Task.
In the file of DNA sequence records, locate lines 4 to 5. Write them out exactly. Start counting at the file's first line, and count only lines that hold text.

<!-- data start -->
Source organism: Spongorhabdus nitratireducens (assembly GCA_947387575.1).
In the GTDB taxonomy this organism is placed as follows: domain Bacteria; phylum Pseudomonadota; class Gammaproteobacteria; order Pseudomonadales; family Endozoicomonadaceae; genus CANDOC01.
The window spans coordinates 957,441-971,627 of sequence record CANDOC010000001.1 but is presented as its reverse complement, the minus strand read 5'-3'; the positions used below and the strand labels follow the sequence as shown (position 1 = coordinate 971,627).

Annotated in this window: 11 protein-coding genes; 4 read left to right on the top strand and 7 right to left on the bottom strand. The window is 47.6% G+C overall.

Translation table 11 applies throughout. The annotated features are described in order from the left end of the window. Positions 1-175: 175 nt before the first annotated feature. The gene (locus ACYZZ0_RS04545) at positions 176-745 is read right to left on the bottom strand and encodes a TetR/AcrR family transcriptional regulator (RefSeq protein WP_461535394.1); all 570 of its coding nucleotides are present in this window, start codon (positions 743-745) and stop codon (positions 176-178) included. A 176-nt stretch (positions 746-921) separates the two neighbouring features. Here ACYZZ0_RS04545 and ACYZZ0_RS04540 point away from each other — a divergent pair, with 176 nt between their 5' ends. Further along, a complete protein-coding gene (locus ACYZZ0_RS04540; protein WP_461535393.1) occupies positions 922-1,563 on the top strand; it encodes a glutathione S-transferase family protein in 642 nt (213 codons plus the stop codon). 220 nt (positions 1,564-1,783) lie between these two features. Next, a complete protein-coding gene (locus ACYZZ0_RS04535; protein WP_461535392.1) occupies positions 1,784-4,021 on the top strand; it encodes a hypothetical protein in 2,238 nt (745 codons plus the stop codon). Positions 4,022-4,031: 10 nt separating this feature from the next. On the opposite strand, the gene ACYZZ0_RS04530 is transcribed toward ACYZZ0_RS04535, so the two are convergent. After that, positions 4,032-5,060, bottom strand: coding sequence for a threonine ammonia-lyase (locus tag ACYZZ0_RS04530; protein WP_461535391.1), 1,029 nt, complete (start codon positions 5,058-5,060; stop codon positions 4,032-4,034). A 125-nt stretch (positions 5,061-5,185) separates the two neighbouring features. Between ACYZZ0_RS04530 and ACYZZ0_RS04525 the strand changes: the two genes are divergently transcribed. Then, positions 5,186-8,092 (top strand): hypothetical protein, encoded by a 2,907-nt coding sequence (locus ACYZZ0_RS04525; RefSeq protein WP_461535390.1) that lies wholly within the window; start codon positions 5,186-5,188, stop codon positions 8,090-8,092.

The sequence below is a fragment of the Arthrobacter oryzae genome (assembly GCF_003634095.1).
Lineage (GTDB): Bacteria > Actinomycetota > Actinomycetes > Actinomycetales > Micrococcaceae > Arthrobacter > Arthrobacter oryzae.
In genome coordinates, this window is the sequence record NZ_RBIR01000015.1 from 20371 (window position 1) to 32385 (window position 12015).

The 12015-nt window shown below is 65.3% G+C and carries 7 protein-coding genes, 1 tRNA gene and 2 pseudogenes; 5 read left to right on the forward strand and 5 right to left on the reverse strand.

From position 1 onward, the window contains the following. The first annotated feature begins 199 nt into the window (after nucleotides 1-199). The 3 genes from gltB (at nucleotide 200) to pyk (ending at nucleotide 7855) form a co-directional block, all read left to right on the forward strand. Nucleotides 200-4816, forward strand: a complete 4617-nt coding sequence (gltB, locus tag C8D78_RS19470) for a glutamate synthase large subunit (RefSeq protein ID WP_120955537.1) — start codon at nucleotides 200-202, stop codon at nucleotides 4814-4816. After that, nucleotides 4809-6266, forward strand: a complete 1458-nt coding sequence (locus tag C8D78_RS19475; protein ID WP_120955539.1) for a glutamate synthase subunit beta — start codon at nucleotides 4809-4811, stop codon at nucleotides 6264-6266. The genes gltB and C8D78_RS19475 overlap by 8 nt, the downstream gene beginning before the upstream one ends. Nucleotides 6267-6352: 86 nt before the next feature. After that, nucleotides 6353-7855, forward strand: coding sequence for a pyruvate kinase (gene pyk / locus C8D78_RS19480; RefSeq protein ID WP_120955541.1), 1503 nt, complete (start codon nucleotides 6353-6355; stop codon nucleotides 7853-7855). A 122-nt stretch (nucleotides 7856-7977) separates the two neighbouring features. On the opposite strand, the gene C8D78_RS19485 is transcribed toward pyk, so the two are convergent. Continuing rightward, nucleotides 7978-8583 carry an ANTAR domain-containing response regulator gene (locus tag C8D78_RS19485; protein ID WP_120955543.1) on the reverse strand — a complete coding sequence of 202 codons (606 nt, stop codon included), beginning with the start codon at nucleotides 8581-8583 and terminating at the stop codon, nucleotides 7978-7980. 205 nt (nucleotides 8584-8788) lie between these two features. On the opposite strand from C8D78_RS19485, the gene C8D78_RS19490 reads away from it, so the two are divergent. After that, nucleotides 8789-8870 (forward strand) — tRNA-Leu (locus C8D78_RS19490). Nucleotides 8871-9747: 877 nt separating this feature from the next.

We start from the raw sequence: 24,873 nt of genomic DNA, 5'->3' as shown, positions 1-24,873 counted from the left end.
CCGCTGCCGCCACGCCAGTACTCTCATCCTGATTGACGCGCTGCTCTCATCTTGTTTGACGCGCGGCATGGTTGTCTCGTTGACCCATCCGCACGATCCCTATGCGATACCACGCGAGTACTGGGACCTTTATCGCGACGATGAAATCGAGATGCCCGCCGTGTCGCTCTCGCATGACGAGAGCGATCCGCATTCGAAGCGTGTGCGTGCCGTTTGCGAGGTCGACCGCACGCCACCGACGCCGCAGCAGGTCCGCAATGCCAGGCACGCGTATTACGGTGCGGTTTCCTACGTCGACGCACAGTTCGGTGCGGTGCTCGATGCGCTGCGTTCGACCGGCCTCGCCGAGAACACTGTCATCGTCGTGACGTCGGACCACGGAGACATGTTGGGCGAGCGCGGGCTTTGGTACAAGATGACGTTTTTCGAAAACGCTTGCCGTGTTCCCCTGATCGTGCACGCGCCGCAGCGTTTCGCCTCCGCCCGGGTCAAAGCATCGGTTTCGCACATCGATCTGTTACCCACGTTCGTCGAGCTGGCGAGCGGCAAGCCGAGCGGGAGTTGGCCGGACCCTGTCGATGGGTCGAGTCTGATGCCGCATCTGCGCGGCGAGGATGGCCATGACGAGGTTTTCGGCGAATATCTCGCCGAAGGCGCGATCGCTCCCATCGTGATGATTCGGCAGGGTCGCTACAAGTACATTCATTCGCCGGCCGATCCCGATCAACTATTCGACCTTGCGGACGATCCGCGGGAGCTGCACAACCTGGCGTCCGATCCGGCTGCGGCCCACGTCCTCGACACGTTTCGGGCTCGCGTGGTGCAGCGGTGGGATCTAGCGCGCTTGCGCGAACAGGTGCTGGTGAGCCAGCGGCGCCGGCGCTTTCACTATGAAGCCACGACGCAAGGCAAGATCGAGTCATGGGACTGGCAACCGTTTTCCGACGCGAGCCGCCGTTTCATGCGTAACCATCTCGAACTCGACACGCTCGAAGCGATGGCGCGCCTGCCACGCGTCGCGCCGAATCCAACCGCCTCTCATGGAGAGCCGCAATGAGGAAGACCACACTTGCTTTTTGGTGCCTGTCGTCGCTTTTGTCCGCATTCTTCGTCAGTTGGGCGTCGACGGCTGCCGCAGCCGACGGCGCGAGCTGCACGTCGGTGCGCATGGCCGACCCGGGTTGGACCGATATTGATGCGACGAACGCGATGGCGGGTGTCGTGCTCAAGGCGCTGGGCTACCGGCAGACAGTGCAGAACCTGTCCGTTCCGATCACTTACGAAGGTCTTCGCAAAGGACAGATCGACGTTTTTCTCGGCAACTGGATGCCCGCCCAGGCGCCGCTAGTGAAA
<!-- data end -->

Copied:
Annotated in this window: 11 protein-coding genes; 4 read left to right on the top strand and 7 right to left on the bottom strand. The window is 47.6% G+C overall.

Translation table 11 applies throughout. The annotated features are described in order from the left end of the window. Positions 1-175: 175 nt before the first annotated feature. The gene (locus ACYZZ0_RS04545) at positions 176-745 is read right to left on the bottom strand and encodes a TetR/AcrR family transcriptional regulator (RefSeq protein WP_461535394.1); all 570 of its coding nucleotides are present in this window, start codon (positions 743-745) and stop codon (positions 176-178) included. A 176-nt stretch (positions 746-921) separates the two neighbouring features. Here ACYZZ0_RS04545 and ACYZZ0_RS04540 point away from each other — a divergent pair, with 176 nt between their 5' ends. Further along, a complete protein-coding gene (locus ACYZZ0_RS04540; protein WP_461535393.1) occupies positions 922-1,563 on the top strand; it encodes a glutathione S-transferase family protein in 642 nt (213 codons plus the stop codon). 220 nt (positions 1,564-1,783) lie between these two features. Next, a complete protein-coding gene (locus ACYZZ0_RS04535; protein WP_461535392.1) occupies positions 1,784-4,021 on the top strand; it encodes a hypothetical protein in 2,238 nt (745 codons plus the stop codon). Positions 4,022-4,031: 10 nt separating this feature from the next. On the opposite strand, the gene ACYZZ0_RS04530 is transcribed toward ACYZZ0_RS04535, so the two are convergent. After that, positions 4,032-5,060, bottom strand: coding sequence for a threonine ammonia-lyase (locus tag ACYZZ0_RS04530; protein WP_461535391.1), 1,029 nt, complete (start codon positions 5,058-5,060; stop codon positions 4,032-4,034). A 125-nt stretch (positions 5,061-5,185) separates the two neighbouring features. Between ACYZZ0_RS04530 and ACYZZ0_RS04525 the strand changes: the two genes are divergently transcribed. Then, positions 5,186-8,092 (top strand): hypothetical protein, encoded by a 2,907-nt coding sequence (locus ACYZZ0_RS04525; RefSeq protein WP_461535390.1) that lies wholly within the window; start codon positions 5,186-5,188, stop codon positions 8,090-8,092.